The Routledge International Handbook of Green Criminology was the first comprehensive and international anthology dedicated to green criminology. It presented green criminology to an international audience, described the state of the field, offered a description of a range of environmental issues of regional and global importance, and argued for continued criminological attention to environmental crimes and harms, setting an agenda for further study.

In the six years since its publication, the field has continued to grow and thrive. This revised and expanded second edition of the Handbook reflects new methodological orientations, new locations of study such as Asia, Canada and South America, and new responses to environmental harms. While a number of the original chapters have been revised, the second edition offers a range of fresh chapters covering new and emerging areas of study, such as:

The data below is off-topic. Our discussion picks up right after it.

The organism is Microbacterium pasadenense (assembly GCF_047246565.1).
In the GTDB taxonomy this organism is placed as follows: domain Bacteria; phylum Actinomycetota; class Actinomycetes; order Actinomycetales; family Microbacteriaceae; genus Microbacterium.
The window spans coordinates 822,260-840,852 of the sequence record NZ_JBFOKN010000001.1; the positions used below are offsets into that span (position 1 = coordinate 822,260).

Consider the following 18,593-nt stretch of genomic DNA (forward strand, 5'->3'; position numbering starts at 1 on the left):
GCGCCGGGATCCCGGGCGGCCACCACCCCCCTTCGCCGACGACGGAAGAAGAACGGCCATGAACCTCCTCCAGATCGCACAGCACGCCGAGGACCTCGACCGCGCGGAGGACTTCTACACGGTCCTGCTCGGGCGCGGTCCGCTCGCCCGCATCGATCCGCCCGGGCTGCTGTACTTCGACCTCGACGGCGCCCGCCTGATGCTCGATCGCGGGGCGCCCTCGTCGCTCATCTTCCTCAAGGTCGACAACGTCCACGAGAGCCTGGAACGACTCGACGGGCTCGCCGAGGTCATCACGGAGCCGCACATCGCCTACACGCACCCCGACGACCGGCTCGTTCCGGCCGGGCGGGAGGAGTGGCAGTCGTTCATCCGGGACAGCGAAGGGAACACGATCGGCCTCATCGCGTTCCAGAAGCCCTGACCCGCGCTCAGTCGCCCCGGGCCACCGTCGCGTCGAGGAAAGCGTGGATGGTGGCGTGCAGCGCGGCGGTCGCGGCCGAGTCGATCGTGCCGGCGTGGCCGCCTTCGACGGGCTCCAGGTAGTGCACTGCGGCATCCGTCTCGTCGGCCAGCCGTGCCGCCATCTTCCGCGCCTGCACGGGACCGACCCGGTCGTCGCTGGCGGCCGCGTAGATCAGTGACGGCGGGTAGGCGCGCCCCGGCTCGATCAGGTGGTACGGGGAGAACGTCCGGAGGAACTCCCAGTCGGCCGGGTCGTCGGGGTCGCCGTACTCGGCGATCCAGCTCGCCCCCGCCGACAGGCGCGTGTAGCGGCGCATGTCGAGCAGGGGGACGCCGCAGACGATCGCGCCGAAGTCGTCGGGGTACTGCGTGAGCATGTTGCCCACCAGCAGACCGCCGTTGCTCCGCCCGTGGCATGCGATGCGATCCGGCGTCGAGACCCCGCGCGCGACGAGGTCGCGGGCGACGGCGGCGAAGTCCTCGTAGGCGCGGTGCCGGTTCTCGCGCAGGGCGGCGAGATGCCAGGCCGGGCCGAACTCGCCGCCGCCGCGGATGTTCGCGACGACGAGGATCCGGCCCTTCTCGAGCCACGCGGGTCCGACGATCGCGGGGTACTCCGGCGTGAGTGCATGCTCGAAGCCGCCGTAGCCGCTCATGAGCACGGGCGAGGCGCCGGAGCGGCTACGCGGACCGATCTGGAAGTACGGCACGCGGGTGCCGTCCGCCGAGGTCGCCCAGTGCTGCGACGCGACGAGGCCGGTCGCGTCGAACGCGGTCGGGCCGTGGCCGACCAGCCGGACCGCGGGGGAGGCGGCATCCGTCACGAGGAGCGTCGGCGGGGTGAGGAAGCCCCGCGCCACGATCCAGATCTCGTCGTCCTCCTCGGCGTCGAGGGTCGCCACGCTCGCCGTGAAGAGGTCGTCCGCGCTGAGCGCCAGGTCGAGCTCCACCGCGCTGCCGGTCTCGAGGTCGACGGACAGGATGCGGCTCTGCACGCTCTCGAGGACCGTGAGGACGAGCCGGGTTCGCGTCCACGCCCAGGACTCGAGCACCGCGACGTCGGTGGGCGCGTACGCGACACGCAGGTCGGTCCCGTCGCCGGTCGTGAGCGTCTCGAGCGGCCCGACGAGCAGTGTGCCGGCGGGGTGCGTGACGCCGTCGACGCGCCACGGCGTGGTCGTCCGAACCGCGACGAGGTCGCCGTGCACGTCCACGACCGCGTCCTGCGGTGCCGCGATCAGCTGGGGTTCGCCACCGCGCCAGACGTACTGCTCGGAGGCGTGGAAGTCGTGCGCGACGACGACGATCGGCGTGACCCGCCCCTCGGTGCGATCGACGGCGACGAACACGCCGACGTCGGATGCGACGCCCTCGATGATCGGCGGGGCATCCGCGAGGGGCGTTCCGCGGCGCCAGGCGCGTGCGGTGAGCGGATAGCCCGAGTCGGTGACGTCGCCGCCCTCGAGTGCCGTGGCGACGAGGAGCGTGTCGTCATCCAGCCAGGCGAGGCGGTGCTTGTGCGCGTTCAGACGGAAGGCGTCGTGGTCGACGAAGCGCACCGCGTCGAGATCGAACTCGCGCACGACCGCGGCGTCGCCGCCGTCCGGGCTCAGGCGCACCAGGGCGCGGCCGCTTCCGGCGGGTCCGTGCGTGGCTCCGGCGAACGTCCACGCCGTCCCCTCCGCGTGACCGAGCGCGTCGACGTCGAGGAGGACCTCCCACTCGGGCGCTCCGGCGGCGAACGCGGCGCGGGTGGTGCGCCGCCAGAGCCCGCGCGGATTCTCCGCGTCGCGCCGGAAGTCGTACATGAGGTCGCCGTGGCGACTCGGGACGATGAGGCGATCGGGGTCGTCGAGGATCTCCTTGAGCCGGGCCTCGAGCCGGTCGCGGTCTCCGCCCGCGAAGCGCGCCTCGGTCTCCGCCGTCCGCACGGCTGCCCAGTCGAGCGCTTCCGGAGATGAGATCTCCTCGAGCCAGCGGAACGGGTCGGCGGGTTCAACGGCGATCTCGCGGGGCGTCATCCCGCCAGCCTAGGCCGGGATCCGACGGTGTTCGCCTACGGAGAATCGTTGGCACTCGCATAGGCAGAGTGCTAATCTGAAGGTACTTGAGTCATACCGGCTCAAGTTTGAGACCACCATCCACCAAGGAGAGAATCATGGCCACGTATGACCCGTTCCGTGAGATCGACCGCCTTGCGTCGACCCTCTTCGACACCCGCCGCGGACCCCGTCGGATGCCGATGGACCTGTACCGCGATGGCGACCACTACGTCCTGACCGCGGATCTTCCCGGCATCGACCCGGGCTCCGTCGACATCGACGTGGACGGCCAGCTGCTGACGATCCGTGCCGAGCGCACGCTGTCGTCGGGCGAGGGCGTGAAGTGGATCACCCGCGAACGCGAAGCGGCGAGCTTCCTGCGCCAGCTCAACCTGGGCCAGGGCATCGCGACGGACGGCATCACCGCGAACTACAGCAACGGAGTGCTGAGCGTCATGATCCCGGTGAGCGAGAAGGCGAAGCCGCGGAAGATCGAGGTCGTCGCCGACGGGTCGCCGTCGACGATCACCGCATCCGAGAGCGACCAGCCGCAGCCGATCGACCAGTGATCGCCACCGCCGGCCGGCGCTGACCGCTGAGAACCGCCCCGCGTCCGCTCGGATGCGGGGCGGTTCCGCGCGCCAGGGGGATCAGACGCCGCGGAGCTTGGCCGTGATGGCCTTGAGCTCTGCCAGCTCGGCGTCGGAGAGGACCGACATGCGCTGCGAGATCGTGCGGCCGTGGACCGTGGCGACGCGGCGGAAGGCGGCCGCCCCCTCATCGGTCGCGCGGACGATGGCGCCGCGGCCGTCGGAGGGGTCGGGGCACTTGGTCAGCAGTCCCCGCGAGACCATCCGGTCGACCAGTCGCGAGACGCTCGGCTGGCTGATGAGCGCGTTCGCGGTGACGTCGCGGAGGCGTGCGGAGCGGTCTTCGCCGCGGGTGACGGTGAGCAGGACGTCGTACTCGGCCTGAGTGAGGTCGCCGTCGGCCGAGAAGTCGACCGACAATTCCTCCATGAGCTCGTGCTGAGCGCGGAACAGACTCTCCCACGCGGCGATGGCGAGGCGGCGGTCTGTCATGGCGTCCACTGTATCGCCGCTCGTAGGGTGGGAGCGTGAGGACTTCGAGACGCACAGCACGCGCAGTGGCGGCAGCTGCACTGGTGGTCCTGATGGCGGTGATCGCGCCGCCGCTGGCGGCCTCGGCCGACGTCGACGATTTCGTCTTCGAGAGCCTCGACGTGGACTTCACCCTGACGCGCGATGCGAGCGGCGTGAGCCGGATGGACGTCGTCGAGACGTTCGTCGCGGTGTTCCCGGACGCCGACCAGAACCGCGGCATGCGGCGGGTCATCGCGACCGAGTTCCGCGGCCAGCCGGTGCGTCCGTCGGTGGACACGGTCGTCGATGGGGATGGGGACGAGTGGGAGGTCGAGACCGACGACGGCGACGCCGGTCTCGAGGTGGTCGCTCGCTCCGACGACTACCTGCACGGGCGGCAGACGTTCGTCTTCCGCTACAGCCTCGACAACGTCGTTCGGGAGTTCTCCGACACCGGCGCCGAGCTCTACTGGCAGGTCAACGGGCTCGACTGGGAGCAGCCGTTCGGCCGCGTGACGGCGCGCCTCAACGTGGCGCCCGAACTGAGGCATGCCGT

• conservation criminology,
  • eco-feminism,
  • environmental victimology,
  • fracking,
  • migration and eco-rights, and
  • e-waste.

This handbook continues to define and capture the field of green criminology and is essential reading for students and researchers engaged in green crime and environmental harm.

chapter |36 pages


New horizons, ongoing and emerging issues and relationships in green criminology
ByAvi Brisman, Nigel South

part Part I|128 pages

History, theory and methods

chapter 1|13 pages

The growth of a field

A short history of a ‘green’ criminology
ByAvi Brisman, Nigel South

chapter 2|16 pages

The ordinary acts that contribute to ecocide

A criminological analysis
ByRobert Agnew

chapter 3|11 pages

Wildlife crime